This summer is the oddest one since I came to this continent; it’s been over a decade, closer to two, hence many summers to compare to. Humid and dump, this July feels more like somebody else July; a summer on a different continent. The perpetually grey sky reminds me of England, while the endless showers are reminiscent of the faraway lands of the British Empire; these are no ordinary rainfalls, like the monsoons of India and Sri Lanka the New York city rains are now heavy and unforgiving. The humidity does wonders to my complexion, much less so to my broken bones. The humidity plays tricks on our habitat too -- the apartment wears a thick scent of monsoon -- in a good way and the bad way. And when I go to the market, it still kind of feels like the market in July, but again, it does not; the colorful produce and turbulent sky are not the best of friends, and the market is kind of distant, like an old friend you do not know anymore, like a Bollywood movie shot in cinemascope.
Maybe it is this odd July, or maybe it is just my disposition, slightly off, but everything fell grey and moody at the market last week. That is until I saw them, the perfect little rubies, glittering against the darkness of the stall. And when I brought them home and placed them against the dark wood of my coffee table, they shone million little sparkles and we all experienced a feeling of early Christmas. We left them there, on our living room table for a while, instead of flowers, until it was time for the compote, and poof, in a split of the second, the Christmas was gone.
Whenever my grandmother came back from the market with a bowl of currants for a compote or her famous red currant preserve, we would all vanish into thin air, nowhere to be found, as no one had the patience for cleaning the little devils. To this day I dread this task, and can still commit only to about a cup or two of currant cleaning, unlike my grandma, who would easily polish off half a dozen colanders in the course of one afternoon. Of course, we would all promptly return once the compote was on the stove, as no one could resist the delightful scent of vanilla, lemon zest and currants in boiling syrup. My grandmother used lemon zest, but over the years I replaced it with the zest of pink grapefruit. It is a magical combination.
Greek Yogurt with Red Currant & Pink Grapefruit Compote
* about 1 1/2 - 2 cups red currants, or mixed red and white currants (it should yield one full cup of currants when cleaned)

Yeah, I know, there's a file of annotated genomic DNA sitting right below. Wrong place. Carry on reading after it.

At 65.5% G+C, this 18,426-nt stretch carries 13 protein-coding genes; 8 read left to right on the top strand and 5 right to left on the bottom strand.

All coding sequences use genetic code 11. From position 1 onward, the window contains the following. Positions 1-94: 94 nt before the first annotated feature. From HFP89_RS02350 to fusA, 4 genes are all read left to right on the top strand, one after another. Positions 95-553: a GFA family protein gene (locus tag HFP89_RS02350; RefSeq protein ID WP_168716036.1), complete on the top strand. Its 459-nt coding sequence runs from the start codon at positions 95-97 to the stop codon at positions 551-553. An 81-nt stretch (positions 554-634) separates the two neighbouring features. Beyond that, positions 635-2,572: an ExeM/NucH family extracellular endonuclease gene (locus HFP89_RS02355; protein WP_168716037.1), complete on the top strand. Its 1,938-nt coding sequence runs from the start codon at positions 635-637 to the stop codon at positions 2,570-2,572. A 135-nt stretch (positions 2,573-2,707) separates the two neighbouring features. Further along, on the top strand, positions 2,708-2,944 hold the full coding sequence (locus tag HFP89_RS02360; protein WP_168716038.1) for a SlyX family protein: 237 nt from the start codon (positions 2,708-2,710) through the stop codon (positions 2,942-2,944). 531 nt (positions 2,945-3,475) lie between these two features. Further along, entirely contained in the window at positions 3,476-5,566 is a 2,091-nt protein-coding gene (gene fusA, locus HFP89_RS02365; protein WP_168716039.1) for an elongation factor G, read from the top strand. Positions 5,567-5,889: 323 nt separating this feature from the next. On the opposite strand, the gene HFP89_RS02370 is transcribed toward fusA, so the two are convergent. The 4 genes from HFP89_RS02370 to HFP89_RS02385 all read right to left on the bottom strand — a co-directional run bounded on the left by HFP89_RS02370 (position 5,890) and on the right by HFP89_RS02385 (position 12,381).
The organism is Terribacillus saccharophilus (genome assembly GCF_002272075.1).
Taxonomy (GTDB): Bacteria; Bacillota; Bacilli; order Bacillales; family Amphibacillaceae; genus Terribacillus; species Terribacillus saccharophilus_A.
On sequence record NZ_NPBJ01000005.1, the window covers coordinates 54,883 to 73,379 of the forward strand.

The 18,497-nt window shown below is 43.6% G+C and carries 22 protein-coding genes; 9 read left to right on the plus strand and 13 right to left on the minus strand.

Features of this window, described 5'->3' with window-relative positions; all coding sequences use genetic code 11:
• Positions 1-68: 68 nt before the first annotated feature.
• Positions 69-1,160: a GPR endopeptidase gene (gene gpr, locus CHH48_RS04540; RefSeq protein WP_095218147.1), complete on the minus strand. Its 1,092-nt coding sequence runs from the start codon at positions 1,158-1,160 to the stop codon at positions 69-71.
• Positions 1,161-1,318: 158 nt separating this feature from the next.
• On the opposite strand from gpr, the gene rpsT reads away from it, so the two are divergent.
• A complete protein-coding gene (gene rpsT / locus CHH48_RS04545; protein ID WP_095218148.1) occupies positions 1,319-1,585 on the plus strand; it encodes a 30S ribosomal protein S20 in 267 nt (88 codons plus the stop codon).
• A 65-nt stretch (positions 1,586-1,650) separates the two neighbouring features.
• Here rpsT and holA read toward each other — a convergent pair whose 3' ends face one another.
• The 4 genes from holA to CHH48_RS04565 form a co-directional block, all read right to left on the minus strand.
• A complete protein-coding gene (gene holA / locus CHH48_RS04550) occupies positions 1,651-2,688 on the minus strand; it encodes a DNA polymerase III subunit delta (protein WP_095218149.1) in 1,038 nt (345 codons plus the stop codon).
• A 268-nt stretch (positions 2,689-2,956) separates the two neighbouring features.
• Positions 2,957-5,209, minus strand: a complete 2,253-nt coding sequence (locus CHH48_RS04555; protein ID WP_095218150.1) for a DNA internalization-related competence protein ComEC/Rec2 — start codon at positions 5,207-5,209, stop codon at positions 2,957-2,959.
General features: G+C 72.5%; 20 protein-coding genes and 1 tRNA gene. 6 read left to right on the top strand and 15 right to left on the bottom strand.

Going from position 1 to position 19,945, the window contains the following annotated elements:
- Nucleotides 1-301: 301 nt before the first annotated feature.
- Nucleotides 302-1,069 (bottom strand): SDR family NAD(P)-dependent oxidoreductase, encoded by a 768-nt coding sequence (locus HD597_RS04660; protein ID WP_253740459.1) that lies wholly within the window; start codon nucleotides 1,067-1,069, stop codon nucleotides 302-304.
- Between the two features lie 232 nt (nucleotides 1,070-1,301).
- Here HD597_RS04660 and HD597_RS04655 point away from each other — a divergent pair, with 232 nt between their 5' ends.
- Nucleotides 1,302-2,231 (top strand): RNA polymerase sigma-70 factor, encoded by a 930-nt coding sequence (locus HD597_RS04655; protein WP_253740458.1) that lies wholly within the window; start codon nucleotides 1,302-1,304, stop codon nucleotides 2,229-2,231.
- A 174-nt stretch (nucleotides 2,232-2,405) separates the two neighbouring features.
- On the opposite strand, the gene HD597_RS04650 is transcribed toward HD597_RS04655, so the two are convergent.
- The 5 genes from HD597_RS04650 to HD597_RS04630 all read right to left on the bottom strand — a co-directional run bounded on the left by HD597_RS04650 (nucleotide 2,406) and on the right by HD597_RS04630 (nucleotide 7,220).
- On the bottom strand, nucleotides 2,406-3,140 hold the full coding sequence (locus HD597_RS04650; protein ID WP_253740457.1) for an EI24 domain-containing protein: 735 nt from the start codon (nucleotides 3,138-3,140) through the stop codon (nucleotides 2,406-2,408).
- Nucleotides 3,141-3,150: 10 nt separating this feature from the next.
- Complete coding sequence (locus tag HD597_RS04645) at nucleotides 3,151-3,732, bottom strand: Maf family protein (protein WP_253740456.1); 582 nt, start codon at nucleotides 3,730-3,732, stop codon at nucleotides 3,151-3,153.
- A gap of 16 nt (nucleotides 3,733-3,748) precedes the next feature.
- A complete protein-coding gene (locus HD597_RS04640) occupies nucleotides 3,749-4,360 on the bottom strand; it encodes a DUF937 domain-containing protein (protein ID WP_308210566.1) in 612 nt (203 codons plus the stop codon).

* 1/2 cup of water
* 1/4 tsp zest from pink grapefruit
* 1/2 inch vanilla pod, halved lengthwise (or a drop of vanilla extract)
* 3 cups thick Greek yogurt (or about 4-5 cups of plain yogurt if you want to “thicken” it yourself)
* metal mesh strainer
* large bowl
One day before serving, prepare the yogurt: Line the strainer with two layers of cheesecloth. Place the strainer over the bowl; make sure that there is enough space between the bottom of the strainer and the bottom of the bowl to prevent the yogurt from sitting in its own liquid. Pour the yogurt into the strainer. Cover with plastic wrap and place in the refrigerator overnight. (I do this even with Greek yogurt, as it will always give away a little bit more liquid.)
Wash the currants and gently remove them from their stems. Discard the currants that are dry and damaged.
In a small saucepan mix the sugar with water and bring to a simmer over medium heat. Simmer until sugar is completely dissolved. Add the grapefruit zest. Increase the heat to medium high and bring to a boil. Boil for about a couple of minutes, until it has reduced slightly (you are looking for not so thick syrup, but this is entirely individual). Add the currants, reduce the heat to low and poach the currants for about two minutes. Keep the compote at gentle simmer to prevent currants from falling apart. Remove the compote from the heat and let it cool completely.
Using ice cream scoop, spoon the yogurt into individual bowls. Top with the compote and serve.
If you are not using the compote right away, ladle the compote into sterilized jars, and keep it in the refrigerator. If you would like to preserve the compote, process the jars for about 15 minutes in boiling water bath.
p.s. If you are not into seeds and red currants are a seedy little thing, you may not like this compote. Or you may simply strain the currants out and pour the syrup over the yogurt. It will still be wonderful. Works with ice cream too.